nerd-out

What I Thought I Knew But Didn't Know At All: Anger as a Tool

In high school and into my early twenties, I believed that publicly sharing your anger about injustices was the most direct way to enact change. Getting furiously angry about racism, sexism, homophobia and other injustices felt like the best way to make the world better.

What I know now: In the 20 years since, I've been tasked (and sometimes just stubbornly tasked myself), with implementing changes at companies that improved equity and inclusion for employees.  What I learned from my failures and successes in those two decades: using anger as your main tool mostly back-fires. It makes others feel unsafe to collaborate with you, it creates more drama that helps no one and completely distracts you from the real work, and in general it makes it take sooooo much longer to truly enact positive changes in the workplace. It feels good short-term (very short term) but produces so much less in the long term. 

Let's go way back: I went to high school in Corona, California, and it is there that I became a passionate feminist and riot grrrl. I wrote a zine called Nuna that I photocopied religiously every month at my local Kinkos (pre-internet people, you know what I’m talking about). The premise of this zine: BURN THE PATRIARCHY TO THE GROUND. It was 80% anger, 20% sadness, 0% ideas or tactics. I believed then that the way to care about these issues was to share your anger with as many people as possible. The more people you reached with your anger, the closer you were to changing the world.  

It was this philosophy that brought me to start a women’s equality club at my school. My goal: to gather a group of students together so we could collectively rally against oppressive forces. I posted my first set of flyers around the school to recruit new members, and within hours they were promptly taken down by the Vice Principal. I was enraged. I walked into her office and asked why they were taken down, she said the posters were inappropriate for a high school. I guffawed and stomped out, and plotted a two-tiered revenge: I plastered the school the next week with copies of the first amendment, and on the eve of our high school graduation, I broke into the school at 2 am and graffitied the outside of her office with huuuuge anti-tyranny slogans.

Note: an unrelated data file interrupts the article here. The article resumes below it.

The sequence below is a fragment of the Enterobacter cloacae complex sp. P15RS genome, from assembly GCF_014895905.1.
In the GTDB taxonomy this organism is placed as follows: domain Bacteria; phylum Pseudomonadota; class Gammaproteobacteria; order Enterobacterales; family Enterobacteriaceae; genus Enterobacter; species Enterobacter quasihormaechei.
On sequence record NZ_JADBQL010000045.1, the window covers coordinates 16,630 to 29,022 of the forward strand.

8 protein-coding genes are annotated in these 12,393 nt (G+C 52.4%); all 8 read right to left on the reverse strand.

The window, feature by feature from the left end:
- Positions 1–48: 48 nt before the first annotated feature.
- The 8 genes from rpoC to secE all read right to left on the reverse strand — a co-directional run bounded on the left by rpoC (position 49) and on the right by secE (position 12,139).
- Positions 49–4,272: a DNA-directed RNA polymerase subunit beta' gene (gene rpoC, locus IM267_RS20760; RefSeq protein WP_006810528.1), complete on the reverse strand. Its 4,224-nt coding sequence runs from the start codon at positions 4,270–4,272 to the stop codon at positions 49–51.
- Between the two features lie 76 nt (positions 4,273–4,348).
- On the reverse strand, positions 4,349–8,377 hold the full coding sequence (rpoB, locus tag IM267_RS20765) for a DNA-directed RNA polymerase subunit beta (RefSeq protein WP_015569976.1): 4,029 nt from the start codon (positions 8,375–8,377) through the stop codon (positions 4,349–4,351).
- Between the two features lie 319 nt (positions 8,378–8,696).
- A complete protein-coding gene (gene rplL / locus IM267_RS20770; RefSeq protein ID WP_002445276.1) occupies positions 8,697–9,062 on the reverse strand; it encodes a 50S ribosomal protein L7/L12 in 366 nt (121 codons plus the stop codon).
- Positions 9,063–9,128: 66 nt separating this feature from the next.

I felt soooo clever. And I felt so...POWERFUL.

I also felt righteous: I was sure that when you feel your rights are attacked, the only appropriate response is to ATTACK BACK with anger.

Last month, I heard a story on the news about a high school student who found himself in a similar situation as I had, back when I was his age. This kid took a strong political stance against racism at a school event and then got critique from the adults in his life about it, because they said it was inappropriate for a school event and it would harm his academic career to be involved in political protest.

Instead of attacking the adults back, calling them oppressors, racists, etc, this student spent time researching the history of the issue (in his case, systemic racism). He then wrote up a thoughtful paper that tied together his own town’s history with this issue. He ended his paper with a clear ask: that the history of racist policies in their town should be taught in his school’s history classes. The outcome: the local paper published his paper, his peers high-fived him for it, and the city council invited him to speak to move a resolution forward on his policy recommendation. Bam.

This brilliant kid’s actions were successful in influencing the people around him and changing the future policies in his world. This story forced me to ask myself: “Did my actions accomplish the goal of bringing women’s rights and feminism to more people in my school? Did the graffiti and the first amendment posters move the needle on those issues?”